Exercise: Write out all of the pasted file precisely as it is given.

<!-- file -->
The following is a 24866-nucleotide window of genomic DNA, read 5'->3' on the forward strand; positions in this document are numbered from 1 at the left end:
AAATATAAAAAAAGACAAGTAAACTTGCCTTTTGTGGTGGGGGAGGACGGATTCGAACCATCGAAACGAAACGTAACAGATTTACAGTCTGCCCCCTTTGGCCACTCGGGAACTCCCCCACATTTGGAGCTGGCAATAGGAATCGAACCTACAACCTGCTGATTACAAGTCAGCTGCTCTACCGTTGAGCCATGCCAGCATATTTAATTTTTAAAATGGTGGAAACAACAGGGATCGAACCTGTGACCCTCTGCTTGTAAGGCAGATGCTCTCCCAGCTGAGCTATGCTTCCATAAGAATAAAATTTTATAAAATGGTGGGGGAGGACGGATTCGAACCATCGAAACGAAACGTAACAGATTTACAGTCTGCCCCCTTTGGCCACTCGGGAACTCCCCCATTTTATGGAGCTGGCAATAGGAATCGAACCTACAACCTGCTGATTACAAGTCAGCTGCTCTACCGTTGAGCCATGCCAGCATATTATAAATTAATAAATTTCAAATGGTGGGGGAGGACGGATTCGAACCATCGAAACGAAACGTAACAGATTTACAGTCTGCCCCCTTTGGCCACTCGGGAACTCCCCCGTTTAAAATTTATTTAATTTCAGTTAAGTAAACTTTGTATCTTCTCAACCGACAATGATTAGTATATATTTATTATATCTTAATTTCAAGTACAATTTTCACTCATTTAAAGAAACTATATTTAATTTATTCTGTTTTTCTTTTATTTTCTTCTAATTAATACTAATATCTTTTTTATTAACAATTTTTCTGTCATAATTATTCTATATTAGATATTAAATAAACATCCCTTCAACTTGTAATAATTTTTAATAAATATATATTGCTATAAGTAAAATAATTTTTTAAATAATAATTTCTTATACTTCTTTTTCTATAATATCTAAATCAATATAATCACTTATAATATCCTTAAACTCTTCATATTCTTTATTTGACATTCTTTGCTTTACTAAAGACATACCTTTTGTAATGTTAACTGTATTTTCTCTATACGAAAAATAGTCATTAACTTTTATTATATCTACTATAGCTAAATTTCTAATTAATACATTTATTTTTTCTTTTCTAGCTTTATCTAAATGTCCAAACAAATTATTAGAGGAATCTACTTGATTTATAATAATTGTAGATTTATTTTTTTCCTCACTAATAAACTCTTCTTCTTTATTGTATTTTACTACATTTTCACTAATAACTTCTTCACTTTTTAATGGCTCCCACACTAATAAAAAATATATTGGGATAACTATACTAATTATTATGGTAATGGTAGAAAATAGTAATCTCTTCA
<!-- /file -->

The following is a 24866-nucleotide window of genomic DNA, read 5'->3' on the forward strand; positions in this document are numbered from 1 at the left end:
AAATATAAAAAAAGACAAGTAAACTTGCCTTTTGTGGTGGGGGAGGACGGATTCGAACCATCGAAACGAAACGTAACAGATTTACAGTCTGCCCCCTTTGGCCACTCGGGAACTCCCCCACATTTGGAGCTGGCAATAGGAATCGAACCTACAACCTGCTGATTACAAGTCAGCTGCTCTACCGTTGAGCCATGCCAGCATATTTAATTTTTAAAATGGTGGAAACAACAGGGATCGAACCTGTGACCCTCTGCTTGTAAGGCAGATGCTCTCCCAGCTGAGCTATGCTTCCATAAGAATAAAATTTTATAAAATGGTGGGGGAGGACGGATTCGAACCATCGAAACGAAACGTAACAGATTTACAGTCTGCCCCCTTTGGCCACTCGGGAACTCCCCCATTTTATGGAGCTGGCAATAGGAATCGAACCTACAACCTGCTGATTACAAGTCAGCTGCTCTACCGTTGAGCCATGCCAGCATATTATAAATTAATAAATTTCAAATGGTGGGGGAGGACGGATTCGAACCATCGAAACGAAACGTAACAGATTTACAGTCTGCCCCCTTTGGCCACTCGGGAACTCCCCCGTTTAAAATTTATTTAATTTCAGTTAAGTAAACTTTGTATCTTCTCAACCGACAATGATTAGTATATATTTATTATATCTTAATTTCAAGTACAATTTTCACTCATTTAAAGAAACTATATTTAATTTATTCTGTTTTTCTTTTATTTTCTTCTAATTAATACTAATATCTTTTTTATTAACAATTTTTCTGTCATAATTATTCTATATTAGATATTAAATAAACATCCCTTCAACTTGTAATAATTTTTAATAAATATATATTGCTATAAGTAAAATAATTTTTTAAATAATAATTTCTTATACTTCTTTTTCTATAATATCTAAATCAATATAATCACTTATAATATCCTTAAACTCTTCATATTCTTTATTTGACATTCTTTGCTTTACTAAAGACATACCTTTTGTAATGTTAACTGTATTTTCTCTATACGAAAAATAGTCATTAACTTTTATTATATCTACTATAGCTAAATTTCTAATTAATACATTTATTTTTTCTTTTCTAGCTTTATCTAAATGTCCAAACAAATTATTAGAGGAATCTACTTGATTTATAATAATTGTAGATTTATTTTTTTCCTCACTAATAAACTCTTCTTCTTTATTGTATTTTACTACATTTTCACTAATAACTTCTTCACTTTTTAATGGCTCCCACACTAATAAAAAATATATTGGGATAACTATACTAATTATTATGGTAATGGTAGAAAATAGTAATCTCTTCA